Manchester United critics and fans seem to be in unison. United are in trouble and have never been more in danger of slipping into relative obscurity, at least in the Premier League era.
They are the undisputed kings of the competition overall. The Red Devils have reigned as champions of England 13 times out of 27 seasons since the Premier League was introduced in 1992/93 – United were inaugural champions, quenching a 26-year thirst for a top-flight title.
And yet, since the great Sir Alex Ferguson retired following his delivery of that 13th trophy – and 20th domestic league title in total – in 2012/13, a decay has set in at Old Trafford. The stadium itself is creaking.
But the malaise that has been allowed to set in within the walls of the dressing room following Ferguson’s departure has now left the great empire he built crumbling.
Football is cyclical. Every club is going to go through good and bad times, this is inevitable. What also seemed to be inevitable was the view of the United hierarchy that success could be sustained forever. In reality, the success Ferguson engineered has only introduced complacency.
David Moyes was the “Chosen One”. After that experiment blew up in the club’s face, they went with the tried and tested method of bringing in big names – both on and off the field.
Louis van Gaal and then Jose Mourinho were appointed to return United to glory. Bigger fish than Moyes, they were able to land the likes of Angel Di Maria, Radamel Falcao, Victor Valdes, Memphis Depay, Bastian Schweinsteiger, Zlatan Ibrahimovic, Henrikh Mkhitaryan, Paul Pogba, Romelu Lukaku and Alexis Sanchez.
The jury remains out on Pogba and Lukaku – both of whom are being linked with moves away this summer. All others bar Ibrahimovic – a free transfer at the tail end of his career – have been monumental flops.
But with the signing of Daniel James, Ole Gunnar Solskjaer clearly wants to go in a different direction this summer. And while fans may moan at a lack of marquee acquisitions, or at least a pursuit of them, players like James are exactly the names required in order to tackle an issue abundantly clear – a colossal rebuild and restructure is required.
Too often in the past six seasons, Ed Woodward has chased the easy fix. In the wake of Ferguson’s retirement, a summer in which David Gill’s departure can also not be overstated, United have met every obstacle by throwing money at it and hoping their issues go away.
In truth, what was really required was a pressing of the reset button.
But United were petrified of falling behind – burned a little perhaps by the hiring of Moyes. They hoped big names like Van Gaal and Mourinho would steady the ship. But the club sank further.
They have been left behind by smarter recruitment strategies implemented by rivals. Even though Manchester foes City have spent equal amounts assembling a far more coherent and successful squad, they too have simultaneously been planning for the future.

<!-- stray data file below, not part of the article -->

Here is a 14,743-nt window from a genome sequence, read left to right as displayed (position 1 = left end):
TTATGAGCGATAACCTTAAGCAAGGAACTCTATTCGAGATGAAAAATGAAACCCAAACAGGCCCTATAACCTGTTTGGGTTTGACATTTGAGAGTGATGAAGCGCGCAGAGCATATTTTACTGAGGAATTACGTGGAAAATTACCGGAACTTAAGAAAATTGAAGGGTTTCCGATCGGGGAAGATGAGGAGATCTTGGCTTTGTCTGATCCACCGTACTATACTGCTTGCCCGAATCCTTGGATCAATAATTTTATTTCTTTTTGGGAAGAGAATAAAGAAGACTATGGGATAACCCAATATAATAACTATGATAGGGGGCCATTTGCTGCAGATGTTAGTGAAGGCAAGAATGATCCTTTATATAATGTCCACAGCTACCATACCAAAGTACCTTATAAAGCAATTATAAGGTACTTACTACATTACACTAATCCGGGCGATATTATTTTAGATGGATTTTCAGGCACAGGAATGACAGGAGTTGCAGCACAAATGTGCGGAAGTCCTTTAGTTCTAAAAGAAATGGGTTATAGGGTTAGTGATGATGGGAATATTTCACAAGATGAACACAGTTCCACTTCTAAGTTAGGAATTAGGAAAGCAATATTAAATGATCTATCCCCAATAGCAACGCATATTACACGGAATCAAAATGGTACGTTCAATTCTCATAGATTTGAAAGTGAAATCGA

Bernardo Silva wasn’t a star when he arrived at the Etihad Stadium two summers ago, but he enjoyed a breakout 2018/19 campaign and is now even taking limelight away from Cristiano Ronaldo at international level for Portugal.
Critics laughed at Jurgen Klopp when he paid Hull City £8 million for unheralded left-back Andy Robertson the same 2017 summer that Silva showed up in England. The 25-year-old is now probably the best in the world in his position.
A club that has always prided itself on promoting from within and investing in youth has betrayed its own traditions and, consequently, lost their way as a result.
Whether you look back to the 1999 treble-winning side or go back further, to the Busby Babes, United have always forged their own path. The Red Devils’ greatest rewards have always come as a result of teams assembled with home-grown stars or young, emerging talents at their core.
In addition to the famed ‘Class of 92’ emergence, the club has always been adept at identifying young talent and nurturing it. Roy Keane was 22 when he joined United in the summer of 1993. Wayne Rooney and Cristiano Ronaldo were both 18. Rio Ferdinand was 23 when he arrived, as was current manager Solskjaer. Ruud van Nistelrooy was 24 and Patrice Evra and Nemanja Vidic both 25.
A summer in club football is always a long, drawn out process involving incessant and often trivial transfer rumour tit for tat – especially when involving the top teams. And, having endured one of the worst seasons in the Premier League era, United’s 2019 summer transfer window will be picked through and poured over like never before.
But the early signs are encouraging. As well as James, United’s targets have universally been identified as emerging Crystal Palace right-back Aaron Wan-Bissaka (21), creative Leicester duo James Maddison and Youri Tielemans and West Ham’s towering French centre-back Issa Diop (all 22), as well as Sporting Lisbon’s bustling ball of midfield creativity, Bruno Fernandes (24).
If all of those deals were to come to fruition, positivity would surely swell among United’s fanbase once more.
There’s a begrudging recognition that it is going to be a few more years before the Red Devils rise to a Premier League title challenge again. But a successful summer will allow them to maintain a grip on the coattails of England and Europe’s elite.
The Theatre of Dreams, for so long a silver screen highlight reel of silverware for United, has, in the last six years, become the scene of a plot twist, where the only show playing has been the success of their fiercest rivals.
United have been living a nightmare, but a triumphant summer could yet lead to a blockbuster comeback.
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